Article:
Chen S.,Sun Yat Sen University | Zhou R.,Sun Yat Sen University | Huang Y.,Sun Yat Sen University | Zhang M.,Sun Yat Sen University | And 3 more authors.
Marine Genomics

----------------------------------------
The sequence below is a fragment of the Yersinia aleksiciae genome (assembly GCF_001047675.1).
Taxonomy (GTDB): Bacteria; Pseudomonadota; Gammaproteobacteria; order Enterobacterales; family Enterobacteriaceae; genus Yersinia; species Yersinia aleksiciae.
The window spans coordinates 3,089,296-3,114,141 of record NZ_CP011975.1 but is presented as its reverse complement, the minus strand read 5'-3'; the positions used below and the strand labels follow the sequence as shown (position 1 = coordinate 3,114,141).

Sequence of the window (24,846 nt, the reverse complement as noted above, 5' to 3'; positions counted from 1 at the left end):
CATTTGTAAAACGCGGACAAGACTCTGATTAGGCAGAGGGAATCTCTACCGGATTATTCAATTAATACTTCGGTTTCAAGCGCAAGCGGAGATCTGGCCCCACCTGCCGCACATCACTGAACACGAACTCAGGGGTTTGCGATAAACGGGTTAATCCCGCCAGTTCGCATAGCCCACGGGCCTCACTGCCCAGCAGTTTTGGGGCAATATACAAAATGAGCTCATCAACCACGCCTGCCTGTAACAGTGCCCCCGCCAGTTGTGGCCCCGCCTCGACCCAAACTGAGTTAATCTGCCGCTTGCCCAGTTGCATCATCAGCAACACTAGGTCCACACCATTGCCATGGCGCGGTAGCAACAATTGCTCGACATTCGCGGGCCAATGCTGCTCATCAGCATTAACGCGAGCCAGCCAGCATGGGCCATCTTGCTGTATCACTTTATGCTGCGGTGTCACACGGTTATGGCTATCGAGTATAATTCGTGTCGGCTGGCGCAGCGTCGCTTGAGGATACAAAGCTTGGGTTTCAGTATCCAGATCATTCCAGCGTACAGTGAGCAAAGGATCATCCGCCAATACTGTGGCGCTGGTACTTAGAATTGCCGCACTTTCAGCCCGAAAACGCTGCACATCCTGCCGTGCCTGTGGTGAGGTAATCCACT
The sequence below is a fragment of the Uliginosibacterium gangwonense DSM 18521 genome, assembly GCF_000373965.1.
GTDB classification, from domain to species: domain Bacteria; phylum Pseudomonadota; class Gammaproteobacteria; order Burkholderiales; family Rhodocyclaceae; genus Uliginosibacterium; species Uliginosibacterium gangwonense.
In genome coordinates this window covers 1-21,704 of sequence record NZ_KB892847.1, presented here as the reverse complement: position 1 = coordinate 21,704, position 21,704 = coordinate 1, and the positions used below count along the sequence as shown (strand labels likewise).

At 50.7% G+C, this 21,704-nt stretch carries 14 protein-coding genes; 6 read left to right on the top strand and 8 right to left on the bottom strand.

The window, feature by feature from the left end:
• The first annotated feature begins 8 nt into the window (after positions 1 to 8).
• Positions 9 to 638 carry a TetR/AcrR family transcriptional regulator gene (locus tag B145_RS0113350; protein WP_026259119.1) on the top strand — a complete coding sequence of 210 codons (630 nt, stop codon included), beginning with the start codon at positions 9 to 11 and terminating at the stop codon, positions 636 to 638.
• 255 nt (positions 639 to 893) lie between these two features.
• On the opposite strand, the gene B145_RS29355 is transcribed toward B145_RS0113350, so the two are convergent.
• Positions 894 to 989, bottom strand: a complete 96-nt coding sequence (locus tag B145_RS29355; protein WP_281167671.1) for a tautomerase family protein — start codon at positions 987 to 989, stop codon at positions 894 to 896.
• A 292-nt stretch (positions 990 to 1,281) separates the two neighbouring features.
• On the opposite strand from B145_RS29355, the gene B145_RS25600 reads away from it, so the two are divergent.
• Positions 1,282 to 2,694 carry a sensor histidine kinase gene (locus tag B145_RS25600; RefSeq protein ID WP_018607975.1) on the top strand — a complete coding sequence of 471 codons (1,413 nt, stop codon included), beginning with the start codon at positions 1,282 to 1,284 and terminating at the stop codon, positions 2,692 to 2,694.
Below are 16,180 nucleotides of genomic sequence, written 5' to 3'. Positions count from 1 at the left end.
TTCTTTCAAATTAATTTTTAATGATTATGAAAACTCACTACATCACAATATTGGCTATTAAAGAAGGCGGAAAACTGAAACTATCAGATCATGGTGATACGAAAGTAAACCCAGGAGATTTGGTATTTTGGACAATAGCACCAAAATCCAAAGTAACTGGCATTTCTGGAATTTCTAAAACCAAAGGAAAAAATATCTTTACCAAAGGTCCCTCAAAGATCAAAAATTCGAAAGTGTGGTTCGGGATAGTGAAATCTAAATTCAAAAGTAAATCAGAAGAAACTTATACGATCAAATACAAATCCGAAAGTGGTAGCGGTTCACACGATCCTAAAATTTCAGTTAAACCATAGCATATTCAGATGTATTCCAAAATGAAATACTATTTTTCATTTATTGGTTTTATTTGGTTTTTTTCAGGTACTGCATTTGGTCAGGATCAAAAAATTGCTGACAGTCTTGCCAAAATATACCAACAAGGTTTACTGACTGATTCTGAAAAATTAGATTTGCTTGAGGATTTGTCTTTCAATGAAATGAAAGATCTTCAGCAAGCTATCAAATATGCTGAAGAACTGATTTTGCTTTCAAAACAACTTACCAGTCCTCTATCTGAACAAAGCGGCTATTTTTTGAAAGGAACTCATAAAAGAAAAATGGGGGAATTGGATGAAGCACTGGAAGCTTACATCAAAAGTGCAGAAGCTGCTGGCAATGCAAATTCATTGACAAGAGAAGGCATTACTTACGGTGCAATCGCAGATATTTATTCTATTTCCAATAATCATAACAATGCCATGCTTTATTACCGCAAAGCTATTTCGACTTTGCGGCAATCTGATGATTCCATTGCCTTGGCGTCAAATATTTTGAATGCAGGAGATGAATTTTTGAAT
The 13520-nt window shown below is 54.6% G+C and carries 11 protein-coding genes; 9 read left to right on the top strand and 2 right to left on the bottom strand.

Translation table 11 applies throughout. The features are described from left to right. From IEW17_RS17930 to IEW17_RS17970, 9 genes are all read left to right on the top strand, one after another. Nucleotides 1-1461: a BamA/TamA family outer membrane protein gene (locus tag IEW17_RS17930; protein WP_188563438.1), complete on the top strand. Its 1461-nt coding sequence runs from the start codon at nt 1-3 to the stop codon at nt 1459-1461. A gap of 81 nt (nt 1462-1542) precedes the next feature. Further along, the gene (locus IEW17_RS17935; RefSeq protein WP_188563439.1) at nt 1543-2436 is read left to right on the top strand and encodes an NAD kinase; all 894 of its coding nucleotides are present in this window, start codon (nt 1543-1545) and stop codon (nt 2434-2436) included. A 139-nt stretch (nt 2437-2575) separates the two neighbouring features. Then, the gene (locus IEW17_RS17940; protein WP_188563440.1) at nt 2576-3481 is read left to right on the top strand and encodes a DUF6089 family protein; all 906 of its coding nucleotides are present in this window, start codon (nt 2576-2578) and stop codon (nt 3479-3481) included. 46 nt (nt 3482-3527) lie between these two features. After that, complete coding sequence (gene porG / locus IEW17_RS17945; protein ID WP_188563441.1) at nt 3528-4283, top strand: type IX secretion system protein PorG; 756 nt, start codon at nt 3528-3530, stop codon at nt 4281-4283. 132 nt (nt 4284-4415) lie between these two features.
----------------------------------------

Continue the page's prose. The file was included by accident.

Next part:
Mangroves are critical and threatened marine resources, yet few transcriptomic and genomic data are available in public databases. The transcriptome of a highly salt tolerant mangrove species, Sonneratia alba, was sequenced using the Illumina Genome Analyzer in this study. Over 15million 75-bp paired-end reads were assembled into 30,628 unique sequences with an average length of 581bp. Of them, 2358 SSRs were detected, with di-nucleotide repeats (59.2%) and tri-nucleotide repeats (37.7%) being the most common. Analysis of codon usage bias based on 20,945 coding sequences indicated that genes of S. alba were less biased than those of some microorganisms and Drosophila and that codon usage variation in S. alba was due primarily to compositional mutation bias, while translational selection has a relatively weak effect. Genome-wide gene ontology (GO) assignments showed that S. alba shared a similar GO slim classification with Arabidopsis thaliana. High percentages of sequences assigned to GO slim category 'mitochondrion' and four KEGG pathways, such as carbohydrates and secondary metabolites metabolism, may contribute to salt adaptation of S. alba. In addition, 1266 unique sequences matched to 273 known salt responsive genes (gene families) in other species were screened as candidates for salt tolerance of S. alba, and some of these genes showed fairly high coverage depth. At last, we identified four genes with signals of strong diversifying selection (Ka/Ks>1) by comparing the transcriptome sequences of S. alba with 249 known ESTs from its congener S. caseolaris. This study demonstrated a successful application of the Illumina platform to de novo assembly of the transcriptome of a non-model organism. Abundant SSR markers, salt responsive genes and four genes with signature of natural selection obtained from S. alba provide abundant sequence sources for future genetic diversity, salt adaptation and speciation studies. © 2011 Elsevier B.V. Source